SGLT-2 inhibitors associated with improved outcomes in stage 5 CKD patients

Patients with type 2 diabetes and stage 5 chronic kidney disease (CKD) had lower risk of progressing to dialysis or having a cardiovascular event if they took sodium-glucose cotransporter-2 (SGLT-2) inhibitors, a study found.

Patients with type 2 diabetes and stage 5 chronic kidney disease (CKD) had better outcomes with sodium-glucose cotransporter-2 (SGLT-2) inhibitors, a Taiwanese study found.

The target trial emulation study used Taiwan's National Health Insurance Research Database to identify 23,854 patients who took SGLT-2 inhibitors and 23,892 who did not. All had type 2 diabetes and stage 5 CKD and data available from May 2016 through October 2021. Results were published by Annals of Internal Medicine on April 30.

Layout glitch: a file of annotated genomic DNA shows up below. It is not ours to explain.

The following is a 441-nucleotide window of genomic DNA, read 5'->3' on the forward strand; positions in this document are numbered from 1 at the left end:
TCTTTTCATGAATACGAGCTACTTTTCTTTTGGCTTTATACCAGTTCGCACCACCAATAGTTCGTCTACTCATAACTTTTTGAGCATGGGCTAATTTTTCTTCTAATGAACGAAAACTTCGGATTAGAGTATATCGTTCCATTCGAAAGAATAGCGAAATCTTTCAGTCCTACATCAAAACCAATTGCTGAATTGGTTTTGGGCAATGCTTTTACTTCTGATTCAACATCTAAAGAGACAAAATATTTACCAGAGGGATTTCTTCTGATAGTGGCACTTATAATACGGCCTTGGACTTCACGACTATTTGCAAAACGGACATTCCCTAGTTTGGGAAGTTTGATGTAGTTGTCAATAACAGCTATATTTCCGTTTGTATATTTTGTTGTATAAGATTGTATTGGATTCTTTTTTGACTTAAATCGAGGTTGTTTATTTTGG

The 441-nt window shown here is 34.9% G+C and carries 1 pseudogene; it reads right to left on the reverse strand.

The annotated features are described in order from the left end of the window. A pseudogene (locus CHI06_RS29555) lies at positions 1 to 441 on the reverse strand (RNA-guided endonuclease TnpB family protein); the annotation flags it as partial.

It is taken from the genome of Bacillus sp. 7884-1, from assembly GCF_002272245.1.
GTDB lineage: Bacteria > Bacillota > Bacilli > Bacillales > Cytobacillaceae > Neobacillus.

In an intention-to-treat analysis, patients taking SGLT-2 inhibitors had lower risk of dialysis initiation (hazard ratio [HR], 0.34; 95% CI, 0.27 to 0.43), hospitalization for heart failure (HR, 0.80; 95% CI, 0.73 to 0.86), acute myocardial infarction (HR, 0.61; 95% CI, 0.52 to 0.73), diabetic ketoacidosis (HR, 0.78; 95% CI, 0.71 to 0.85), and acute kidney injury (HR, 0.80; 95% CI, 0.70 to 0.90). The two groups showed no difference in all-cause mortality (HR, 1.11; 95% CI, 0.99 to 1.24).

The results indicate that SGLT-2 inhibitors may be beneficial for diabetes patients even if they have estimated glomerular filtration rates less than 15 mL/min/1.73 m2, the study authors observed. "To our knowledge, our study is the first to suggest that the use of SGLT2 [inhibitors] in stage 5 CKD may reduce the risk for dialysis," they wrote. "Sodium–glucose cotransporter-2 inhibitors are likely to be a cornerstone in managing patients at different stages of CKD to reduce the risk for dialysis and cardiovascular disease." The authors called for randomized trials to confirm their results.